I. The disciples had little motivation to lie.
A. Not only was it contrary to their strict morality, it would gain them nothing.
B. Being a Christian back then was a ticket to ridicule and persecution. They were promised the same fate as their Master (Matt. 10:23-25).
C. Every apostle except John (who probably died a natural death) was killed because of his belief in Jesus. In other words, they signed their testimony in blood.
II. In a court of law these writers would qualify as the very best of witnesses.
A. In court, the testimony of a witness can be impeached by one of five lines of attack:
1. By proving that the witness, on a previous occasion, has made statements inconsistent with his present testimony.
2. By demonstrating bias in the witness.
3. By attacking the character of the witness.
4. By questioning the capacity in the witness to observe, remember, or recount the matters testified about.
5. By proving through other witnesses that material facts are otherwise than as testified.
B. The testimony of these men is not vulnerable to any of these charges:
1. There is no conflicting or inconsistent testimony.
a. There is no evidence that the Gospel writers claimed at a previous time that the events in question never happened.
b. Instead, they began proclaiming the salient facts from the outset and those facts didn’t change.
2. The issue of bias and self-interest strengthens the credibility of the witnesses’ testimony rather than weakens it.
a. The lives of the witnesses to Jesus Christ were continually in peril. In many cases the early Christians were driven underground into hiding, yet they clung fervently to their testimony, affirming the teachings of Jesus and His resurrection from the dead.
b. For this testimony they were crucified en mass, fed to the lions, sacrificed by Roman gladiators, beheaded or made into human torches.
c. One simple thing would have saved them this torment: recanting their testimony. These witnesses did exactly the opposite of what self-interest would dictate.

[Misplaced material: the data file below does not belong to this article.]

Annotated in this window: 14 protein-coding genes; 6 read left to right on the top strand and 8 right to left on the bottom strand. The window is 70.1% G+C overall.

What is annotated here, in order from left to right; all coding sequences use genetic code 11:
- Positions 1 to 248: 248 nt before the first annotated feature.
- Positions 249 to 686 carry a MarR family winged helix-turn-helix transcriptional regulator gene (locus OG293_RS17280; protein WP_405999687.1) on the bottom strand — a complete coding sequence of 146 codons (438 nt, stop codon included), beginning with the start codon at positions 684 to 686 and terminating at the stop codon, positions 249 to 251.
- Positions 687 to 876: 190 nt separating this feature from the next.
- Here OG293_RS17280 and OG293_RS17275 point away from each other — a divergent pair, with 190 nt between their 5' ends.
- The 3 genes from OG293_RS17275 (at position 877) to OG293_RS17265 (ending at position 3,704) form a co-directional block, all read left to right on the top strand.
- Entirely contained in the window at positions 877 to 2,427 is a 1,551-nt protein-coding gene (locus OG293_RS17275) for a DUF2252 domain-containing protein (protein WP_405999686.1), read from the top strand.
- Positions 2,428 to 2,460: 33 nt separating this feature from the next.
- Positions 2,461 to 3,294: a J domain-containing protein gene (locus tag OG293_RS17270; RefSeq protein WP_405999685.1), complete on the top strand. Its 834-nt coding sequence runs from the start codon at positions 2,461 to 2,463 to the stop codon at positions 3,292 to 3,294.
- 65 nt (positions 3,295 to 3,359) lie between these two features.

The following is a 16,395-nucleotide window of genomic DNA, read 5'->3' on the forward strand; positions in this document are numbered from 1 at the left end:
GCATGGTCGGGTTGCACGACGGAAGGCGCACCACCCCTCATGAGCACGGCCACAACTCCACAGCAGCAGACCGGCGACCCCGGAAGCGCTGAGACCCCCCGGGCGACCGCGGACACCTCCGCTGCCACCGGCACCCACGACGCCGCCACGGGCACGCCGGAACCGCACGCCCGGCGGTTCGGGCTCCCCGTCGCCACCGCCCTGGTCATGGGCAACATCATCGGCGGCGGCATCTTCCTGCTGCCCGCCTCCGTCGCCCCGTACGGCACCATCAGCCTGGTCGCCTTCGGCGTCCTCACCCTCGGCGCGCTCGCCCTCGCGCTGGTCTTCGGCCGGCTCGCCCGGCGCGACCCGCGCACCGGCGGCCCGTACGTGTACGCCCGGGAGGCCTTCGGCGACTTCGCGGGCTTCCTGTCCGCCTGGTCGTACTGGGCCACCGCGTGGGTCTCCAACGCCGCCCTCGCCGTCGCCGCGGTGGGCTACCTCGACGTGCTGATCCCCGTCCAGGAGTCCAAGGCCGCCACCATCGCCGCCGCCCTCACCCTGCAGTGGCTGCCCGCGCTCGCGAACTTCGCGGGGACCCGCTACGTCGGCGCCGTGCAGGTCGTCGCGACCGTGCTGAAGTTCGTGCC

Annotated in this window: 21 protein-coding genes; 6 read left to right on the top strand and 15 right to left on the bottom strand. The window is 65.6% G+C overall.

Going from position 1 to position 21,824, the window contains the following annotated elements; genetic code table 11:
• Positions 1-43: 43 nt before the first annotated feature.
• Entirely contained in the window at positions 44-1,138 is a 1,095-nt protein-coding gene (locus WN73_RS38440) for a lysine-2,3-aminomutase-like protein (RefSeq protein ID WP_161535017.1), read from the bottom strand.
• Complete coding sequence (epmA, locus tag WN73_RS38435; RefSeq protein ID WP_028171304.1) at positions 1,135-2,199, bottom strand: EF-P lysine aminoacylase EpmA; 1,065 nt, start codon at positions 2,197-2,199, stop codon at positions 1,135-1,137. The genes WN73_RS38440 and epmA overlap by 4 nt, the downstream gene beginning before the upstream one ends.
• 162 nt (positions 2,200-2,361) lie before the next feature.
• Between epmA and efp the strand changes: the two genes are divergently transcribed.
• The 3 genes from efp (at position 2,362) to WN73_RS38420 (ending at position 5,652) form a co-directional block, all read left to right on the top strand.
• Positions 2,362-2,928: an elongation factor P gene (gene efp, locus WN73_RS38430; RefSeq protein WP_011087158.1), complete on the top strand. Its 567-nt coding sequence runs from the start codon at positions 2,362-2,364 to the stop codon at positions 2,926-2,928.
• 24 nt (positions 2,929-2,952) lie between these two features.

3. There is no evidence to impugn the witnesses’ character, indicating that they might be lying.
Not only was it totally inconsistent with the moral standard they professed and lived by, but also there was no motivation to fabricate.
4. The unique nature of the events and the nature of the testimony lend themselves to accurate observation and recall.
a. Their is no direct evidence that the witnesses’ capacity to observe was distorted.
b. The accounts are clear and lucid, giving an abundance of detail.
c. The accounts read like the testimony of one intimately acquainted with the facts of the issue, someone who was personally involved with the process, who was proximal to the events in question, and who had repeated opportunity to observe those events.
d. Matthew and John personally made visual identification of the risen Christ, an individual they had spent more than three years with in intimate, personal contact.
5. John and Matthew corroborate each other and are supported by other extraneous evidence.
a. Disproving the facts of the first witness is generally accomplished using the testimony of a second witness. When we compare the testimony of the eyewitnesses John and Matthew, however, we find that their accounts mesh.
b. Their accounts also coincide with the historical summaries given by Luke, the companion of Paul, and Mark, the Apostle Peter’s companion.
c. Since each one’s experience with Jesus was not the same, there are some differences, as you’d expect.
1) There is sufficient unanimity between the witnesses to demonstrate corroboration.
2) But there is sufficient variation in details and viewpoints in the accounts to eliminate the charge of collaboration.